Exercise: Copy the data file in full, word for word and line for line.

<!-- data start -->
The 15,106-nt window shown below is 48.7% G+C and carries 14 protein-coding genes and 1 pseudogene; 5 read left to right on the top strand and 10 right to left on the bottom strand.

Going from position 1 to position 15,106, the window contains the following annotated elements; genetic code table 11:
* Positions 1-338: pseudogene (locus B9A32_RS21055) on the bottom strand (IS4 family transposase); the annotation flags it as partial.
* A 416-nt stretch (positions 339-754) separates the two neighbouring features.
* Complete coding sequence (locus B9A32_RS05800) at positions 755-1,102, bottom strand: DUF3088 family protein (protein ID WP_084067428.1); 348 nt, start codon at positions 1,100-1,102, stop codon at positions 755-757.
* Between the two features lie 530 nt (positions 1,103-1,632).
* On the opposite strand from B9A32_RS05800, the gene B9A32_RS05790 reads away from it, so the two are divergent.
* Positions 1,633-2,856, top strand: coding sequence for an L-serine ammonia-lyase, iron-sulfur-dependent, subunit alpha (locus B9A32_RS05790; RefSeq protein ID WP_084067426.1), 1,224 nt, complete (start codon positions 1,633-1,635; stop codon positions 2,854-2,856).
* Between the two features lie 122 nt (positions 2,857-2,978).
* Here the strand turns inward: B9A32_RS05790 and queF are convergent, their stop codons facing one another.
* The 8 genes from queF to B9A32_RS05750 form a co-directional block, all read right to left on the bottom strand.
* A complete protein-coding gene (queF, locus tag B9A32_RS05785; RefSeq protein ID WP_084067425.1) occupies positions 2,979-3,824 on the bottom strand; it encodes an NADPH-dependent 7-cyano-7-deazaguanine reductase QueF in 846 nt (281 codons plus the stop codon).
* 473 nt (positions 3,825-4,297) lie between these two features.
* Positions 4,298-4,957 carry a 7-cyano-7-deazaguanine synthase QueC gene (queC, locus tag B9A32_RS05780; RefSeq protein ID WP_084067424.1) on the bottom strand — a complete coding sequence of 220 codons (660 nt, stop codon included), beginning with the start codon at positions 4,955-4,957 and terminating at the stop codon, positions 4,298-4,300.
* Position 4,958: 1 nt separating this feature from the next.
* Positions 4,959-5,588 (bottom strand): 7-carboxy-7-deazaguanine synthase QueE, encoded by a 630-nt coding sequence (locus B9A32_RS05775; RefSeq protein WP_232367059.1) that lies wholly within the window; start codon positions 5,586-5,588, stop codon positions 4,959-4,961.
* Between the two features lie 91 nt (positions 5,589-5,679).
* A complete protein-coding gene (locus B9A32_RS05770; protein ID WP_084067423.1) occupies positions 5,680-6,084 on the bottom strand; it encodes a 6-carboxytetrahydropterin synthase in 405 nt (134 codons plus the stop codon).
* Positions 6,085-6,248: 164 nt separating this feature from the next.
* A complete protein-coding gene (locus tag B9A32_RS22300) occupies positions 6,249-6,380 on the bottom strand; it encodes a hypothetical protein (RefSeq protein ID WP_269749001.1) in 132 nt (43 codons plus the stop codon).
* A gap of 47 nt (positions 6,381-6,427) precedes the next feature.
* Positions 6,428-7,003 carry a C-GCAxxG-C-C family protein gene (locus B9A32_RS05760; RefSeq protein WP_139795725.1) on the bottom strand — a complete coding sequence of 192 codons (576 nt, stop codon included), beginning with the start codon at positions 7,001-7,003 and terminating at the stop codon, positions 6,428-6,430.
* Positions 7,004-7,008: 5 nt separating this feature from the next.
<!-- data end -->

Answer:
The 15,106-nt window shown below is 48.7% G+C and carries 14 protein-coding genes and 1 pseudogene; 5 read left to right on the top strand and 10 right to left on the bottom strand.

Going from position 1 to position 15,106, the window contains the following annotated elements; genetic code table 11:
* Positions 1-338: pseudogene (locus B9A32_RS21055) on the bottom strand (IS4 family transposase); the annotation flags it as partial.
* A 416-nt stretch (positions 339-754) separates the two neighbouring features.
* Complete coding sequence (locus B9A32_RS05800) at positions 755-1,102, bottom strand: DUF3088 family protein (protein ID WP_084067428.1); 348 nt, start codon at positions 1,100-1,102, stop codon at positions 755-757.
* Between the two features lie 530 nt (positions 1,103-1,632).
* On the opposite strand from B9A32_RS05800, the gene B9A32_RS05790 reads away from it, so the two are divergent.
* Positions 1,633-2,856, top strand: coding sequence for an L-serine ammonia-lyase, iron-sulfur-dependent, subunit alpha (locus B9A32_RS05790; RefSeq protein ID WP_084067426.1), 1,224 nt, complete (start codon positions 1,633-1,635; stop codon positions 2,854-2,856).
* Between the two features lie 122 nt (positions 2,857-2,978).
* Here the strand turns inward: B9A32_RS05790 and queF are convergent, their stop codons facing one another.
* The 8 genes from queF to B9A32_RS05750 form a co-directional block, all read right to left on the bottom strand.
* A complete protein-coding gene (queF, locus tag B9A32_RS05785; RefSeq protein ID WP_084067425.1) occupies positions 2,979-3,824 on the bottom strand; it encodes an NADPH-dependent 7-cyano-7-deazaguanine reductase QueF in 846 nt (281 codons plus the stop codon).
* 473 nt (positions 3,825-4,297) lie between these two features.
* Positions 4,298-4,957 carry a 7-cyano-7-deazaguanine synthase QueC gene (queC, locus tag B9A32_RS05780; RefSeq protein ID WP_084067424.1) on the bottom strand — a complete coding sequence of 220 codons (660 nt, stop codon included), beginning with the start codon at positions 4,955-4,957 and terminating at the stop codon, positions 4,298-4,300.
* Position 4,958: 1 nt separating this feature from the next.
* Positions 4,959-5,588 (bottom strand): 7-carboxy-7-deazaguanine synthase QueE, encoded by a 630-nt coding sequence (locus B9A32_RS05775; RefSeq protein WP_232367059.1) that lies wholly within the window; start codon positions 5,586-5,588, stop codon positions 4,959-4,961.
* Between the two features lie 91 nt (positions 5,589-5,679).
* A complete protein-coding gene (locus B9A32_RS05770; protein ID WP_084067423.1) occupies positions 5,680-6,084 on the bottom strand; it encodes a 6-carboxytetrahydropterin synthase in 405 nt (134 codons plus the stop codon).
* Positions 6,085-6,248: 164 nt separating this feature from the next.
* A complete protein-coding gene (locus tag B9A32_RS22300) occupies positions 6,249-6,380 on the bottom strand; it encodes a hypothetical protein (RefSeq protein ID WP_269749001.1) in 132 nt (43 codons plus the stop codon).
* A gap of 47 nt (positions 6,381-6,427) precedes the next feature.
* Positions 6,428-7,003 carry a C-GCAxxG-C-C family protein gene (locus B9A32_RS05760; RefSeq protein WP_139795725.1) on the bottom strand — a complete coding sequence of 192 codons (576 nt, stop codon included), beginning with the start codon at positions 7,001-7,003 and terminating at the stop codon, positions 6,428-6,430.
* Positions 7,004-7,008: 5 nt separating this feature from the next.